France’s Ministry of Foreign Affairs and International Development is currently preparing the country’s position for the July summit in the Ethiopian capital of Addis Abeba, which will deal with development funding and more broadly the issue of the future Sustainable Development Goals to be defined in New York in September. GRET has been contributing through its presence at several preliminary consultation meetings with civil society and the various stakeholdeers.
On 30 March GRET and the Groupe Initiatives took part in the work group set up by the Comité national du développement et pour la solidarité internationale (CNDSI – National Committee for Development and International Solidarity) on development funding through combined private and public stakeholders. The Groupe Initiatives is drawing up several recommendations for improving these coalitions such as dealing with territorial issues and developing local economies as a priority, bolstering institutional capabilities for building solid institutions which promote coherent public policies, clarifying the contractual terms and arrangements regarding responsibility in the event of uncontrollable risk management failure, and recommending long-term innovation rather than a predefined result logic. Read the Groupe Initiatives position(in French)
on the 30th of March 2015, Pierre Jacquemot, GRET Chairman, and Marc Lévy, Director for Forward Planning, took part in a meeting between the ministry and representatives of civil society organisations. The ministry informed civil society of what went on at the last session on the Sustainable Development Goals (SDGs) in New York: Everybody needs to be aware of the balances reached in order to set the 17 goals and 169 targets; In other words, it would be very difficult to change anything, the message being that it is a package. On the 300 indicators proposed by the United Nations to all the statistics institutes in the world, a hundred or so of the latter responded: 70 targets have indicators which can be monitored, but 60 have no indicators of this quality and considerably more work will be required to set them. The biggest need is for investments regarding indicators on the new subjects (climate), but those of the previous MDGs are documented, especially concerning governance, which is good news. The final list should be defined for next March. Those NGOs present, including GRET, insisted on the need to involve civil society stakeholders, considering the SDG monitoring/evaluation criteria, on the need to strengthen statistical capacities and on the advantages of turning to qualitative rather than exclusively quantitative methods. They insisted that achieving the SDGs should not based solely on growth, but also on human rights, the regulatory role of the State and getting civil society into action.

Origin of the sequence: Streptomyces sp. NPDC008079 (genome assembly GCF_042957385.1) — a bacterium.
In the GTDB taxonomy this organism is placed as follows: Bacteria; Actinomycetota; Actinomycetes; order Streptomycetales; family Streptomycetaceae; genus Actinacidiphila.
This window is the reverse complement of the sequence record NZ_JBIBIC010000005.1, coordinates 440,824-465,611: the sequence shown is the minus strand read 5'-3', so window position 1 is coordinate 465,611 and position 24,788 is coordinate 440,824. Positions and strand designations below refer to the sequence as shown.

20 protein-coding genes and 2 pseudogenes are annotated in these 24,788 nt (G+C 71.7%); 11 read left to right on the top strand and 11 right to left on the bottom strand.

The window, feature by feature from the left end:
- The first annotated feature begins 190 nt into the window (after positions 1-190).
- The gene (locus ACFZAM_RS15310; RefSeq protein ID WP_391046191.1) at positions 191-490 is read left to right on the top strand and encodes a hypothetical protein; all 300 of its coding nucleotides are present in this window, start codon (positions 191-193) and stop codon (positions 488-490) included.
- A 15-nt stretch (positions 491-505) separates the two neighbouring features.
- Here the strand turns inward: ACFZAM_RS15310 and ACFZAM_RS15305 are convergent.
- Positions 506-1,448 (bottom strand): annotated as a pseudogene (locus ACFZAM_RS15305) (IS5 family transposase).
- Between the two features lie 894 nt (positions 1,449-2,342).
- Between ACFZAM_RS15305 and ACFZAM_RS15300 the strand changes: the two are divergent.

These consultations ended in agreement on the fact that climate and development issues go hand in hand, on the need to change model and on the necessary involvement of the private sector. But questions remain: How will this private sector involvement be regulated?; How will funding be regulated?; How will France apply SDGs which have now become universal? The challenge will also be to carry over the results of the Addis Abeba negotiations to the final summit in New York.